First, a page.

# Identifiability and estimability

I am somewhat confused about this identifiability and estimability concept with application to binomial example in David Freedman's book (statistical models: theory and practice Page 125-P126).

let $g(x)$ be some estimator. Then,

$E_p(g(x))=(1-p)g(0)+pg(1)$

This is a linear function in p. However, $\sqrt{p}$ is not a linear function of p. So, $E_p(g(x)) \ne \sqrt{p}$. And $\sqrt{p}$ is not estimable.

I still can not understand why $\sqrt{p}$ is not estimable. If I can get M.L.E (sample proportion) of $\hat{p}=sum(1(x=1))/N$. Can't I use $\sqrt{\hat{p}}$ as an estimator?

or because this $\sqrt{\hat{p}}$ is a biased (even though a consistent) estimator of $\sqrt{p}$?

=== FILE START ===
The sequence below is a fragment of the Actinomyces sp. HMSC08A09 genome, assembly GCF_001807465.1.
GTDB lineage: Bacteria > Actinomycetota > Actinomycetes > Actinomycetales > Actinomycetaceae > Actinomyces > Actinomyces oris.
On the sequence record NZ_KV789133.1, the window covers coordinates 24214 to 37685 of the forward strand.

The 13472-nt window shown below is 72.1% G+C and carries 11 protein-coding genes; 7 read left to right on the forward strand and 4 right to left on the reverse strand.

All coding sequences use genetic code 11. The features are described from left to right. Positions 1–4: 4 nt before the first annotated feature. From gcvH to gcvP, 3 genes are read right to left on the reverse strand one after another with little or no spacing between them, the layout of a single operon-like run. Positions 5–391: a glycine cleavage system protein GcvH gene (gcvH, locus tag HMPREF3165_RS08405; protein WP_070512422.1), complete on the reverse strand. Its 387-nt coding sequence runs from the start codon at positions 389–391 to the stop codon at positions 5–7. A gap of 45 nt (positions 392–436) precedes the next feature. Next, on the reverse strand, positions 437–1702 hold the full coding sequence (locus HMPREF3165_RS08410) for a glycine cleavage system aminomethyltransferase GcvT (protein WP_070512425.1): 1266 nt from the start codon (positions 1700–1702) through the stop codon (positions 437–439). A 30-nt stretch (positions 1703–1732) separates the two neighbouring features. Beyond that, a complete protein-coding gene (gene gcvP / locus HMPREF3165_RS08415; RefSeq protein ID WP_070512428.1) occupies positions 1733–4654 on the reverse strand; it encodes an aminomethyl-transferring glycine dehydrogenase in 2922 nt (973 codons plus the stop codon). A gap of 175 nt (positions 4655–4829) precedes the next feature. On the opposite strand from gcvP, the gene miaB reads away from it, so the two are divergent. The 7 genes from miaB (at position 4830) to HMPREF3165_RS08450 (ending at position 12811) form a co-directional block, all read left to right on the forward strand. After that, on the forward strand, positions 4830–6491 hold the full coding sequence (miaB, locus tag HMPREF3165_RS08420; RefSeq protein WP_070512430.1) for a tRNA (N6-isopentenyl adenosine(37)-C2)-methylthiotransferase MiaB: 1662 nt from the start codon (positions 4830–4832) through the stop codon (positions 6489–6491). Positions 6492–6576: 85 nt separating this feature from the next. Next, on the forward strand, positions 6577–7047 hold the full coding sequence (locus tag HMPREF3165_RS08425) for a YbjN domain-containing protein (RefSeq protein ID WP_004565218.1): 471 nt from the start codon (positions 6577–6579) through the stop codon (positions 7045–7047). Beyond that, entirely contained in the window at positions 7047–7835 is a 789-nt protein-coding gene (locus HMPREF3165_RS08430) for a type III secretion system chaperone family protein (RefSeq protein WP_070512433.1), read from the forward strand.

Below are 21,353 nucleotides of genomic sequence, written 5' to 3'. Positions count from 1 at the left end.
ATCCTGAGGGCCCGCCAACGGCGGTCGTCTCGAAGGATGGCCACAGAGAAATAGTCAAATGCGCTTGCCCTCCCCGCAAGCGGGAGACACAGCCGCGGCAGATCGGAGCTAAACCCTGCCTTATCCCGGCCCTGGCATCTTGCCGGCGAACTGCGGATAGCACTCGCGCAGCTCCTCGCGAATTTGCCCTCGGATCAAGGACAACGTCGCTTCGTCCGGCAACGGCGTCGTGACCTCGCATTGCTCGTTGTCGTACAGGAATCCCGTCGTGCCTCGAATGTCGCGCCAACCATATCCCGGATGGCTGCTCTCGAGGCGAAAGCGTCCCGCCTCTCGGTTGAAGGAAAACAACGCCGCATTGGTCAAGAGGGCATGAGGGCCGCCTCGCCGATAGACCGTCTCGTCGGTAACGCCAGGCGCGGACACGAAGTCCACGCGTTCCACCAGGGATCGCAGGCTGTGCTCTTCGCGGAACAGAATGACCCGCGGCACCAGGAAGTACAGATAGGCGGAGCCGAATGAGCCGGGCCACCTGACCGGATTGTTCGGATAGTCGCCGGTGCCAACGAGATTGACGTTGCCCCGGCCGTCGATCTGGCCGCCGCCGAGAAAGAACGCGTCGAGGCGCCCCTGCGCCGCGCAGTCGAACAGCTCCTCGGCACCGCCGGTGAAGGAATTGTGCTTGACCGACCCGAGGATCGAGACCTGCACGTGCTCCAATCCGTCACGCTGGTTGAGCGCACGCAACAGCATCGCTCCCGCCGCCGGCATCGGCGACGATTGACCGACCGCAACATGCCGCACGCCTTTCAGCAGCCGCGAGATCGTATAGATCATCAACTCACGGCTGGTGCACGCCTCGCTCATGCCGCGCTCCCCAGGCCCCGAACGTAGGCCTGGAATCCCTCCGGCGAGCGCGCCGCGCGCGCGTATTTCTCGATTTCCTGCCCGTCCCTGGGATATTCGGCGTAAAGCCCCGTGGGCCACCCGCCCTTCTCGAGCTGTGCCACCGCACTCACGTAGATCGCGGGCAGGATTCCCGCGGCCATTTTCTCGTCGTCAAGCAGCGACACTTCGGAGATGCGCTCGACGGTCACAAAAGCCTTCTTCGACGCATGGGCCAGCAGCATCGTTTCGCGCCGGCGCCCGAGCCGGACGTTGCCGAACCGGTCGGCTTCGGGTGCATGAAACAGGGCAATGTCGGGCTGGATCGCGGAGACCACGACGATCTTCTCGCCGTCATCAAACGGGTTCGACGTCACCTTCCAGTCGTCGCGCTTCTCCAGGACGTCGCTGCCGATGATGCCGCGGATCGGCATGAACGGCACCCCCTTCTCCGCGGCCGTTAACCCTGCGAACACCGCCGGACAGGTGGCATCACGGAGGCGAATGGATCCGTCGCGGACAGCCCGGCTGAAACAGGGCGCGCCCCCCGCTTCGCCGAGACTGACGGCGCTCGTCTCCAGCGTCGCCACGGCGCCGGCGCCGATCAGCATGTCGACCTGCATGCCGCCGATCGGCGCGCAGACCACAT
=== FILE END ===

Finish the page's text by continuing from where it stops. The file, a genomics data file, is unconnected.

Any help with clarification of this concept will be appreciated!

Yes, $E[\hat{p}] = p$, but you cannot use $\sqrt{\hat{p}}$ because of Jensen's inequality. In particular:
$$E[\sqrt{\hat{p}}] \neq \sqrt{E[\hat{p}]}.$$
To see why no such function $g(\cdot)$ works, do a proof by contradiction. Assume to the contrary that there exists some $g(\cdot)$ such that $E[g(X)] = \sqrt{p}$. Then $(1-p)g(0)+pg(1) = \sqrt{p}$. After squaring both sides you'll see this is quadratic in $p$. This polynomial can only be equal to $0$ if $g(1) = g(0)$. But then again, any function that does that maps both $0$ and $1$ to the same thing has a constant expectation. This constant can not be equal to $p$ for every $p$.